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Author: Rob Shapard, SOHP Field Scholar

It’s usually the act of recording an interview with an interesting person that reminds me of the value of oral history, such as the chance it provides to add meaningful voices to the historical record. But every once in a while, this value is highlighted by an interview that has not actually happened, and never will.

This was my experience recently when I indulged in a detour from my dissertation-writing to read about a man named William Cicero Hammer. A key figure in my dissertation, forester and Raleigh native William W. Ashe, wrote to Hammer in 1925, hoping to influence his thinking on forestry issues. Ashe cared what Hammer thought because Hammer was a member of Congress, and also the owner and editor of the local newspaper in Asheboro, N.C. I became curious about Hammer and soon found an entry for him in the Dictionary of North Carolina Biography, edited by UNC professor emeritus William S. Powell.

W.C. Hammer was born near Asheboro in 1865, just a few weeks before the end of the Civil War. He attended UNC and became a public-school teacher and then an attorney. He went on to win local office in Asheboro, serve as a U.S. attorney, and hold a seat in the U.S. House of Representatives as a Democrat from 1920-30. Hammer bought his local newspaper in 1891 and renamed it the Asheboro Courier, which he and his wife owned for some forty years. While in Congress, Hammer tried to stay connected to the newspaper business. But in fact, his wife, Minnie Lee Hancock Hammer, gradually began to run the paper and the couple’s other business interests, according to the dictionary entry, written by Kay M. Hamilton. She also did things like give a Fourth of July speech in 1930 for her husband, when he was too ill to appear. W.C. Hammer died two months after that speech, and Minnie Hammer was asked to serve the rest of his congressional term. She declined the office and stayed in Asheboro to focus on family, church, and business.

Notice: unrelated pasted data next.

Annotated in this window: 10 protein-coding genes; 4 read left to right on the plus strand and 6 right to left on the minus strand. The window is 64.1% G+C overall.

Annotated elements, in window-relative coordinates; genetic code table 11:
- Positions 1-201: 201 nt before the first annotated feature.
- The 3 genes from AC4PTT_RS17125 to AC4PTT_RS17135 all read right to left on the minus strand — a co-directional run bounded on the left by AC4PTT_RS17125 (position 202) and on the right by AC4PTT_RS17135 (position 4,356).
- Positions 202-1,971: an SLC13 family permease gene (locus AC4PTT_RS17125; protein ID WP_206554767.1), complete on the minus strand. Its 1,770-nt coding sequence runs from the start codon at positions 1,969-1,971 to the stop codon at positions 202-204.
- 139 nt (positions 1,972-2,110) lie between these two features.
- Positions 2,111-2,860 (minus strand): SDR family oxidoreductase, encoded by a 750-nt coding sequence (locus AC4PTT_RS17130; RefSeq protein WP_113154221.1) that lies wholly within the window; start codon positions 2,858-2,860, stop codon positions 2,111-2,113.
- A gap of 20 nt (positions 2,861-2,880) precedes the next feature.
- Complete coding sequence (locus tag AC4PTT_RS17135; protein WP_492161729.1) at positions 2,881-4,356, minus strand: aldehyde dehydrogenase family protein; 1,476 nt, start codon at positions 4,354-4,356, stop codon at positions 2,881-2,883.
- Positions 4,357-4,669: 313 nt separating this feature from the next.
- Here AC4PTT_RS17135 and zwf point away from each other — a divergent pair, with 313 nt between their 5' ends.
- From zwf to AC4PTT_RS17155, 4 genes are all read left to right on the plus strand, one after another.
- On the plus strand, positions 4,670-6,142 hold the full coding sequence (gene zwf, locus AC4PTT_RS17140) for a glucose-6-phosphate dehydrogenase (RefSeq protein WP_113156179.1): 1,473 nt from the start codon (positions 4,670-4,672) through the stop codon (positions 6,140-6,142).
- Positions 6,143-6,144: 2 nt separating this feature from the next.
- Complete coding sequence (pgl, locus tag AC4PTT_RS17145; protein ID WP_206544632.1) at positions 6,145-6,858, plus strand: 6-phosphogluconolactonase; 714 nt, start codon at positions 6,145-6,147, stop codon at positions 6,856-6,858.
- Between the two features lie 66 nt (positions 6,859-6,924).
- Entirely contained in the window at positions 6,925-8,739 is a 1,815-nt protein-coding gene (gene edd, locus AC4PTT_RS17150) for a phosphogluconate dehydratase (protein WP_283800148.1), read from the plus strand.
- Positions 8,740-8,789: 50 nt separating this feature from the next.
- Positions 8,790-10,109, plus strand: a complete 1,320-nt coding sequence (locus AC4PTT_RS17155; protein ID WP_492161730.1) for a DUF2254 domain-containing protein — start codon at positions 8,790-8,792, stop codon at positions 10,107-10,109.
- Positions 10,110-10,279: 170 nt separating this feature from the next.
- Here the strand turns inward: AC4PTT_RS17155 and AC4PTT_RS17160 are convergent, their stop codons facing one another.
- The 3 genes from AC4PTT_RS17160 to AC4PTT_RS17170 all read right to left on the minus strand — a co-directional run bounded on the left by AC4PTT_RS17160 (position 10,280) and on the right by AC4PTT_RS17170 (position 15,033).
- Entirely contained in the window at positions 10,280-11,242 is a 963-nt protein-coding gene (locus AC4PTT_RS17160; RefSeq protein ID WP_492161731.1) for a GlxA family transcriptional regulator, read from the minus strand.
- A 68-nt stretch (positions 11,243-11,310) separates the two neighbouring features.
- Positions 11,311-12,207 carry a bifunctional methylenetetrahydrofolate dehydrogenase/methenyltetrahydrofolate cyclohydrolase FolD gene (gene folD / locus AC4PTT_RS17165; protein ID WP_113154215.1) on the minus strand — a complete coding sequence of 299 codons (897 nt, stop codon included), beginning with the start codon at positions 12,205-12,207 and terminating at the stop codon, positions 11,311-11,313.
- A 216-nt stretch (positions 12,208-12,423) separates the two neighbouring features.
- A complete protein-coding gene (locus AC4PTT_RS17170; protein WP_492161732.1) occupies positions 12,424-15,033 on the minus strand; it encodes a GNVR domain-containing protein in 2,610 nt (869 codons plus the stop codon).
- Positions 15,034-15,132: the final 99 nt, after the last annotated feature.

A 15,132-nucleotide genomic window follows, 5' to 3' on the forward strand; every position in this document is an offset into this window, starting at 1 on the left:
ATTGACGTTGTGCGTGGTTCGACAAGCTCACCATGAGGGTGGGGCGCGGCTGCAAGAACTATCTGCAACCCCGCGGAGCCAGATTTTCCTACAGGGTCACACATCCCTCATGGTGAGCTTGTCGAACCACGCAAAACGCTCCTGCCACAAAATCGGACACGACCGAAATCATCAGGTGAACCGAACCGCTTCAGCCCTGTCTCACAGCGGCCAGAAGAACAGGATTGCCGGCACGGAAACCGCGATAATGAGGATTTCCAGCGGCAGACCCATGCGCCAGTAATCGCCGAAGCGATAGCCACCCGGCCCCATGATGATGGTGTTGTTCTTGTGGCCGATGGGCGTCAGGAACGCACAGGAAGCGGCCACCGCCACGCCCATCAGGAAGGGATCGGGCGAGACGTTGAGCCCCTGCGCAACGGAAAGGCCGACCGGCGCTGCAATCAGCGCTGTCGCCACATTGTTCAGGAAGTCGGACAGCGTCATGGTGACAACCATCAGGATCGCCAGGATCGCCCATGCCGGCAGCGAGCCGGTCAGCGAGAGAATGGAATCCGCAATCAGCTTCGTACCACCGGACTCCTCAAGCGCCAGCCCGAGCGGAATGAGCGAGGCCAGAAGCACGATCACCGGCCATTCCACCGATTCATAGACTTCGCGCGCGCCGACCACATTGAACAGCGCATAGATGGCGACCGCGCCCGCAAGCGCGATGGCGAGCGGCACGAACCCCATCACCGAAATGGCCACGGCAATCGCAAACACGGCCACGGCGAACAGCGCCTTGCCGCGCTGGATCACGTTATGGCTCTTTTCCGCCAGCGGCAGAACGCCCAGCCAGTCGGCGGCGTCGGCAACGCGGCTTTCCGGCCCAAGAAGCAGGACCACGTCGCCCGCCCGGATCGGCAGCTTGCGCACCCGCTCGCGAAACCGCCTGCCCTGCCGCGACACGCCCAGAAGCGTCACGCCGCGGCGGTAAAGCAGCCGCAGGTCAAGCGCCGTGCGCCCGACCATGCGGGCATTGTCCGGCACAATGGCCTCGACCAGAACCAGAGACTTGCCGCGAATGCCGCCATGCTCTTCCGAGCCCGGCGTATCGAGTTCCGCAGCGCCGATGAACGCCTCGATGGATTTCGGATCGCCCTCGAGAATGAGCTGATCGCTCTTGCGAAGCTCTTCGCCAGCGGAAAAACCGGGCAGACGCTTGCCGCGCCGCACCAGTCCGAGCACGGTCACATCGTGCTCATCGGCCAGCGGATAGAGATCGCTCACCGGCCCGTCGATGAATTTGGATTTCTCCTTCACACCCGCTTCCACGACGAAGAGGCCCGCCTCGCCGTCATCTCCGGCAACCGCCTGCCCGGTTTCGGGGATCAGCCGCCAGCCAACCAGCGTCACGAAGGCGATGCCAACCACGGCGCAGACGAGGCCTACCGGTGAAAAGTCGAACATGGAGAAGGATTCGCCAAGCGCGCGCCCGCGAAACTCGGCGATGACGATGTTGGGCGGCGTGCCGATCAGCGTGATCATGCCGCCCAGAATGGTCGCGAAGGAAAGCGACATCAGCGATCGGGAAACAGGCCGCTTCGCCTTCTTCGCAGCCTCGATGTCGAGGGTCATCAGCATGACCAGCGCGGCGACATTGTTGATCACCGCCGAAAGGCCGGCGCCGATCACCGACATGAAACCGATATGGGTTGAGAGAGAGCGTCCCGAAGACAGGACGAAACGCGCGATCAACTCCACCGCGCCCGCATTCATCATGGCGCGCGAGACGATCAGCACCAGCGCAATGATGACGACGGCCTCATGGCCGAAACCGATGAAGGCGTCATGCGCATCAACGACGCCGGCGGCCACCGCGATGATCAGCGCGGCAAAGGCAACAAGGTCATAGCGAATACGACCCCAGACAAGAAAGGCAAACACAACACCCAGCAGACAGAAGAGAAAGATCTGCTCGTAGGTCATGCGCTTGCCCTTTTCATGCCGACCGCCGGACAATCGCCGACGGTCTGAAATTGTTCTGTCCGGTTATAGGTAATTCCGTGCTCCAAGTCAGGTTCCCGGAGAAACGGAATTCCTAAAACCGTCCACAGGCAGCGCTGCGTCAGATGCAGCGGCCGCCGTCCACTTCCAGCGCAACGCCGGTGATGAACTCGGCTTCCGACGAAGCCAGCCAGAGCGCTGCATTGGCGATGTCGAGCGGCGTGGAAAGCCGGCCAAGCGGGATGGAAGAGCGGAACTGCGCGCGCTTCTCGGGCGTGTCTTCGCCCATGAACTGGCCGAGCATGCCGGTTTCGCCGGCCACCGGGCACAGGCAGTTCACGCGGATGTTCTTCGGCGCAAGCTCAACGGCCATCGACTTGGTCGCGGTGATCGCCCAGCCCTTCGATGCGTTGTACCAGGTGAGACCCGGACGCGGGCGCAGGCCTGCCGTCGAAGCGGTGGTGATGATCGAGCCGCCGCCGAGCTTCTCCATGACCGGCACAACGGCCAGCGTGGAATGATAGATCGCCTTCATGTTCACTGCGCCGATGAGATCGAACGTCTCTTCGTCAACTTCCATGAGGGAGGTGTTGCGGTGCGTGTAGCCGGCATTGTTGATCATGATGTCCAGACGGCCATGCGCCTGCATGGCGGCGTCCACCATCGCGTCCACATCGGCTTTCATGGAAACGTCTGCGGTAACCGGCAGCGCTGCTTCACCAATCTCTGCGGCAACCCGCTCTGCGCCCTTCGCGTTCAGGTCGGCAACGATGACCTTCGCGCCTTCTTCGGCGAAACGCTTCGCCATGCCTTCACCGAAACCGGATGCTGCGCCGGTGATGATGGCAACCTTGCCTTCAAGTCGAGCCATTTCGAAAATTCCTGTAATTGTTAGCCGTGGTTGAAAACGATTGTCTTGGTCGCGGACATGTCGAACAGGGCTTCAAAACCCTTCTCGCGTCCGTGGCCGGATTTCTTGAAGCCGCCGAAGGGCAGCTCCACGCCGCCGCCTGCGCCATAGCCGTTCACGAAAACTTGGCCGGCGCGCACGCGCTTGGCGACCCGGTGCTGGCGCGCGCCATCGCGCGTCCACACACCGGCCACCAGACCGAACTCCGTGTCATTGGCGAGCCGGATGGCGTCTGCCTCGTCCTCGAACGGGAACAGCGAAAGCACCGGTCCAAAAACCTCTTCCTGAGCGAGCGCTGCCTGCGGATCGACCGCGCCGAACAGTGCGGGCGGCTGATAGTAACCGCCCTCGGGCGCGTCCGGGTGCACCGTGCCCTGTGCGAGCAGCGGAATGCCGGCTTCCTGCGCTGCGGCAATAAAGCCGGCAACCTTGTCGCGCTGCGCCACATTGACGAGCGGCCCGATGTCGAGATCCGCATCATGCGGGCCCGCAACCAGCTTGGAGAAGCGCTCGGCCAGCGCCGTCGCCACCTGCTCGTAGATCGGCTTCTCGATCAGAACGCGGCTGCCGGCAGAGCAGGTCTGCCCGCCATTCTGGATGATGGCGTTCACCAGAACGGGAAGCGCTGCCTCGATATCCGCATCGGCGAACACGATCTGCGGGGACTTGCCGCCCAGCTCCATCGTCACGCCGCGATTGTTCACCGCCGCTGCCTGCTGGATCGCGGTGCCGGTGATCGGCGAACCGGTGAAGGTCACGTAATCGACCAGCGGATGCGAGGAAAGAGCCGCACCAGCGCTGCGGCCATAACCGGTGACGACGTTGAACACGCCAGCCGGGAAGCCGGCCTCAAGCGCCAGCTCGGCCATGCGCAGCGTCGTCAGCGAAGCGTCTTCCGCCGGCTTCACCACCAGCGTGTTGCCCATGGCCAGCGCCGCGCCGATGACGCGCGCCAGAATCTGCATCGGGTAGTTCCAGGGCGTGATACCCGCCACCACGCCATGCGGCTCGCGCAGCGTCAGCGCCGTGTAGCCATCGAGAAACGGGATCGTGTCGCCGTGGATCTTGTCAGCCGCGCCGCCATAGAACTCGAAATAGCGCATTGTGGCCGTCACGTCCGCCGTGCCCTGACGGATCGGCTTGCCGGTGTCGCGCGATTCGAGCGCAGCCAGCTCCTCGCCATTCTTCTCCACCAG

By that point in my reading, W.C. seemed interesting enough, but Minnie really was the fascinating figure to me. The dictionary had a separate entry on Minnie Hammer that told how she graduated from Salem College at age 19, married, and began serving her church in many capacities, such as president for twenty-five years of the Woman’s Missionary Society of the N.C. Annual Conference of the Methodist Protestant Church, and the first woman on the executive committee of the unified General Conference of the Methodist church. She proposed the creation of the Methodist Protestant Children’s home, which was built in Denton and relocated to High Point in 1913, and she was a leader in establishing High Point College ten years later. Hammer also was president of several local clubs in Asheboro for many years and dubbed by others in the town as “Asheboro’s First Citizen.” She continued to run the Courier before selling it in 1938. She lost her only child, Harriette Lee Hammer Walker, in 1943, and Hammer passed away in 1959 at age eighty-five.

I found myself grateful for these tidbits about Minnie Hammer’s life, but also disappointed that her memories and perspective on her life were permanently out of reach. I wished she were available to speak for herself about some of these experiences and what they meant to her. In other words, I wished that she could sit down for a couple of hours and record an oral history. How would she look back on the course of her life and make sense of it? How did she experience world-changing events like the two world wars, the Great Depression, and the beginnings of the civil rights movement? As a white woman in the South during these decades, what limitations did she face, and what opportunities? Many more questions arise. The dictionary gives hints about how she might answer such questions, but hearing Minnie Hammer’s memories directly from her would have been fascinating, and an invaluable glimpse into her life and times.

As an oral historian, I find it helpful to be reminded that meaningful lives like Minnie Hammer’s end every day, and a lasting, first-person account of these lives usually escapes us. This awareness probably is the most powerful source of urgency in our work. Time always is short for connecting with people and preserving their stories. And for non-historians, let this spur you on as well. If you have a cherished family member, friend, or local figure who is willing to talk, seize the opportunity to record their stories, and give them the gift of your attention.

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